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The Importance of Quartz Timing Technology

Timing circuitry is the heartbeat of our embedded systems as electrical engineers. So many of our designs rely on it, yet it can often be overlooked as superfluous and not a major area for improvement or innovation. Can extra considerations on our timing device selection offer improvements for our products in this all too often overlooked area of electronics? Todd Baker from Future Electronics sat down with ECS Inc. International’s David Meaney, Vice President of Technical Sales and Marketing, to discuss the evolution of quartz crystal technology and how it effects timing solutions.

Baker: Whether we’re designing with a simple microcontroller, an FPGA, or a complex multi core networking processor, as electrical engineers, the timing of our system really is the heartbeat of the product we’re trying to create. In a lot of cases when we’re thinking about our clock circuitry or the timing that we’re using for our FPGAs or processors, we tend to go to the reference designs given to us by our suppliers because we know that’s going to work and the device, we’re designing with is very complex and the last thing on our boards that we want to fail.

But are we making a mistake in doing that? Are there innovations around quartz technology that we could be making benefits to our system? We’ve seen a lot of changes and developments over the course of the last decade where timing technology has gotten smaller, better at power consumption, better as far as the accuracy of the actual solution.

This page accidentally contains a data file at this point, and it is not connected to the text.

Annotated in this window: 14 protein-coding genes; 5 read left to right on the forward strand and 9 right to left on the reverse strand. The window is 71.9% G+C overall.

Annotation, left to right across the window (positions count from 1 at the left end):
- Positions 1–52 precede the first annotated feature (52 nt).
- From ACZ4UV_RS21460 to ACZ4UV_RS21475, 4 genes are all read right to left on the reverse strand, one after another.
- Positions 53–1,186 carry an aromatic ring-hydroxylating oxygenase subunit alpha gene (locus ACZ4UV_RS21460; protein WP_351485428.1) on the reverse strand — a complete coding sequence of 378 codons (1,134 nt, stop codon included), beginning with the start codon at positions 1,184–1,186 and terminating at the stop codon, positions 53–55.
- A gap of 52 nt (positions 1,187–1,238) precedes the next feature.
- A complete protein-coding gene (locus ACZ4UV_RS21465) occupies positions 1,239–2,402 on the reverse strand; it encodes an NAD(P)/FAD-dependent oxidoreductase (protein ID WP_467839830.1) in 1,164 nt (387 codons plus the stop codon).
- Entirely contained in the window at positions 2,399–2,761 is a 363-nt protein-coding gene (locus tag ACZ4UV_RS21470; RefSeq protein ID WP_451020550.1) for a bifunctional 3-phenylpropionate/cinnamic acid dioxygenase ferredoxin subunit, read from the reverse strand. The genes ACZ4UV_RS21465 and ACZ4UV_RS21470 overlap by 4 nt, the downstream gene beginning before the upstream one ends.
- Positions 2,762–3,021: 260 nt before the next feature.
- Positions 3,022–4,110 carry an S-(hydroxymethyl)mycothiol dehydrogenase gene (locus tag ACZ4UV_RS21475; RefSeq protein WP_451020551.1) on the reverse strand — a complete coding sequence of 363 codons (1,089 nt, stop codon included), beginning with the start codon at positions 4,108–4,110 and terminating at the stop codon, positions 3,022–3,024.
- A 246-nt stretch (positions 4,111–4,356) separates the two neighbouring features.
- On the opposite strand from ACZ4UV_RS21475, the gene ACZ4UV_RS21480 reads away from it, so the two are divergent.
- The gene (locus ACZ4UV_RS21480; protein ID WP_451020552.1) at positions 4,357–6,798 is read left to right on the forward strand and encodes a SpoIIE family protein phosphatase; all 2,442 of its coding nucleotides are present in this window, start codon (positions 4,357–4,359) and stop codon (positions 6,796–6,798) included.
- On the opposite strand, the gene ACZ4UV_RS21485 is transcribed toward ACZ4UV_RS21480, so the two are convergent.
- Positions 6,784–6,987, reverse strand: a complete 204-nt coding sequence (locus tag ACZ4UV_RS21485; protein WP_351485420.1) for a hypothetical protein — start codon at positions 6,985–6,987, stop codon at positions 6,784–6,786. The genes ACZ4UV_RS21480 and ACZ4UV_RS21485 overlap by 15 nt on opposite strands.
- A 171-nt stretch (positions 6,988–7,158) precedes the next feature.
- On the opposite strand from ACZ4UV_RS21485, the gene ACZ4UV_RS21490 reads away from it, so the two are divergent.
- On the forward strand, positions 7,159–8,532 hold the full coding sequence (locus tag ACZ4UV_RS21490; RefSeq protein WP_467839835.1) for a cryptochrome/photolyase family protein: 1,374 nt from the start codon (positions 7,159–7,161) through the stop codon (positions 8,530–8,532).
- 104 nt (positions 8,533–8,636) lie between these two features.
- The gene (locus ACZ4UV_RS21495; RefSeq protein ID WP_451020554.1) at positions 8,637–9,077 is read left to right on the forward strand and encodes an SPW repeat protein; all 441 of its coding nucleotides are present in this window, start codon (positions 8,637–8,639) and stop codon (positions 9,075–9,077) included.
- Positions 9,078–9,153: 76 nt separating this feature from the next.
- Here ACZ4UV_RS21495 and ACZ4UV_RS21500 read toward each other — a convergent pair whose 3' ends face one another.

Today I have the privilege of speaking with David Meaney, who is the Vice President of Technical Sales and Marketing at ECS Inc. International, about some of the developments and improvements in quartz technology that have happened over the course of last decade and more and what we, as embedded engineers, should be considering when we’re looking at our timing circuitry of the embedded systems that we’re designing. David, thank you so much for meeting with us today.

Meaney: Thanks for having me, Todd. I’m very excited to be here.

Baker: Yeah, I really appreciate it. And this is an exciting area for us to talk about. Like I said at the beginning: I think something that we as electrical engineers overlook a ton. Of course, technology for timing applications is something that has been around for a very, very long time and sometimes it isn’t the sexiest thing. We don’t think about it. It doesn’t get nearly as much press and fanfare when there is a major advancement in quartz technology that sometimes we see with wide band gap or the miniaturization of the transistor – things along those lines.

What do you see as some of the greatest innovations in quartz technology that have occurred over the last 10 years or so?